Under-fire UN environment chief Erik Solheim resigns

UN Environment OIOS Report

UN Environment OIOS Report

Erik Solheim, the former Norwegian government minister and leader of the Socialist Left party (SV), has admitted to making mistakes in how he tried to save the climate while traveling business class. Newspaper Aftenposten reported late Tuesday afternoon that the head of the UN Environment Programme (UNEP) has now chose to resign, after spending around half-a-million U.S. dollars on travel during his first 22 months on the job.

Erik Solheim has also been accused of being dictatorial and misusing United Nations resources, something which has forced him to variously pay back some of the money.

Guterres said he is grateful for Solheim’s service and recognises that he has been a leading voice in drawing the world’s attention to critical environmental challenges.

Solheim’s deputy, Joyce Msuya of Tanzania, will be appointed as the acting chief of the UNEP while the secretary-general tries to find a successor to Solheim, the spokesman said.

In a report, The New York Times said the audit of official travel undertaken by the UN’s Office of Internal Oversight Services cited “uneconomical routing of flight itineraries, opting for more expensive airlines, implementation of teleworking arrangements that were outside the existing policy on flexible working arrangements”.

The Guardian had also revealed that Solheim had to recuse himself in September from professional dealings with his own wife and a Norwegian company that employed her shortly after it signed a deal with Unep in April. Some countries were said to have held back funding from the body because they were unhappy with his conduct, risking undermining its finances.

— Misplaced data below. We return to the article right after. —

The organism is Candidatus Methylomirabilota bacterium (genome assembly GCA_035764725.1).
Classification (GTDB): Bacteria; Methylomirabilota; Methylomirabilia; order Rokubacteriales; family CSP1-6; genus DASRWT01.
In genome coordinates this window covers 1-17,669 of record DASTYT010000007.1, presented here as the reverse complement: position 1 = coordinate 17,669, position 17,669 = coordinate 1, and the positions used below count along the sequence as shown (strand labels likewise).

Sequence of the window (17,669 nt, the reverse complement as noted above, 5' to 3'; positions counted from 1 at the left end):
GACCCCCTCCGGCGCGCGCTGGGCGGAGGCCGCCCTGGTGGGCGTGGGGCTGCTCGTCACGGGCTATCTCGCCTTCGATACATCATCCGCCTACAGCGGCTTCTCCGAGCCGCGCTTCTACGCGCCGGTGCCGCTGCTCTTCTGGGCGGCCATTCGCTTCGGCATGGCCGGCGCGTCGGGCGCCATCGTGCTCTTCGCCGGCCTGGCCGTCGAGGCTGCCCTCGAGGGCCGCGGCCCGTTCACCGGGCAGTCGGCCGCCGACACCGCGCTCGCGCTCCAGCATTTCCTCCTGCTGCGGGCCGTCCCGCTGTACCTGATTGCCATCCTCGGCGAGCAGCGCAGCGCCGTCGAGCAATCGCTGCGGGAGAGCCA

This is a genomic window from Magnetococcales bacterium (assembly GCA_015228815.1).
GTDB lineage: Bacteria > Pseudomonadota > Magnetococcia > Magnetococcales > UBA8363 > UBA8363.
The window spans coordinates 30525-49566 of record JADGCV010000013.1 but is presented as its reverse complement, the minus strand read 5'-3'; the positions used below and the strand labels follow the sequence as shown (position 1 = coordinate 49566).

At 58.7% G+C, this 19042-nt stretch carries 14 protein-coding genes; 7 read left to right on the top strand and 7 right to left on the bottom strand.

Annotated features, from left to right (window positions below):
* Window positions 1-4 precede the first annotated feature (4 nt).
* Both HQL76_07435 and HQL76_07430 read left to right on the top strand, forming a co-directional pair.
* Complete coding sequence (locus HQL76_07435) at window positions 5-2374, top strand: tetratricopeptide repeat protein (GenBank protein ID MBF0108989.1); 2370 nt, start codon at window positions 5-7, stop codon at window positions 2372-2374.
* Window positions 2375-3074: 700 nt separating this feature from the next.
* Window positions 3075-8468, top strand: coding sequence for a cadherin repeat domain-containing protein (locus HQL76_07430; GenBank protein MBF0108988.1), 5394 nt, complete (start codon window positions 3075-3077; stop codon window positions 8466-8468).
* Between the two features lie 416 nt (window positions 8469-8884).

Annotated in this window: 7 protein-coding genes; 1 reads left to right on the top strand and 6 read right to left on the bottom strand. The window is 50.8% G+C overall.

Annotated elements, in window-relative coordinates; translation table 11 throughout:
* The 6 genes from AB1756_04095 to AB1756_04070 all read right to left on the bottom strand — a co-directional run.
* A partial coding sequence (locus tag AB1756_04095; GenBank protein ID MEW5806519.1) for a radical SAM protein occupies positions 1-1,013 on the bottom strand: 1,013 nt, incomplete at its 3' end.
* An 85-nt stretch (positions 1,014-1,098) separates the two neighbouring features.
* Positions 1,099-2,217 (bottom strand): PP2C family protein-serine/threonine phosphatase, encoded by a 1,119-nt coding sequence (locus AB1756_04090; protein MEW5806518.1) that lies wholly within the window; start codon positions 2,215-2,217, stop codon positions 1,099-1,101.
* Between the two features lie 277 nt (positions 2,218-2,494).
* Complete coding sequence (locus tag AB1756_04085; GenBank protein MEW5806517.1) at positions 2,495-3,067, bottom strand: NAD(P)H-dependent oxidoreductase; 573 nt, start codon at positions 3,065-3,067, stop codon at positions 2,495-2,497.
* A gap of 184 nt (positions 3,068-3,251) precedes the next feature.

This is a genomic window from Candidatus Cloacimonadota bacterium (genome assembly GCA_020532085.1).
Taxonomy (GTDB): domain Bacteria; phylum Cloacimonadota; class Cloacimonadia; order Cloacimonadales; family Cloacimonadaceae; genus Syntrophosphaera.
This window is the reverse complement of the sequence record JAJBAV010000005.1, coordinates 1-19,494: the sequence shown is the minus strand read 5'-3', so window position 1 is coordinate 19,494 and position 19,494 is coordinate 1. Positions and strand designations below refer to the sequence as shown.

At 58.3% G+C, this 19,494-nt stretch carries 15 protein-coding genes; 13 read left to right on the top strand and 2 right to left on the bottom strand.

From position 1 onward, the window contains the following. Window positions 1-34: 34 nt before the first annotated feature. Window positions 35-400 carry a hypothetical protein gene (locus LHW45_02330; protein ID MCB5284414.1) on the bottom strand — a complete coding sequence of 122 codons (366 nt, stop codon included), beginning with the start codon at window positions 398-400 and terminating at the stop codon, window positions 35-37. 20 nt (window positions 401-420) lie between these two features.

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Published reports said Solheim was criticized for his extensive travels and a management style that prompted a few Scandinavian and other countries to withhold contributions to donor-funded UNEP until the criticism was answered.

Another concern to staff was the $500,000 sponsorship Solheim agreed to give the Volvo Ocean Race, despite it not being mentioned on the VOR sponsors’ web page or announced by Unep.

United Nations environment chief Erik Solheim has resigned following widespread criticism of his excessive expenses on official global travel. “Doing things differently is never easy and I will depart knowing I never spared a moment in my effort to implement this vision and leave UN Environment more capable and more impactful”.

When asked by OIOS auditors to account for the 76 days spent in Oslo (Norway) and Paris (France), Erik Solheim email: “We can not accept this question on holiday vs job … we are not any longer living in the industrial age and they must stop treating me as if I am a 07 to 16 factory worker … the other side of this coin is that they must stop asking this stupid question”. The resignation will be effective on November 22. He emailed staff on Monday: “We agreed on and committed to a set of principles [to] guide the way we work and interact with each other”.


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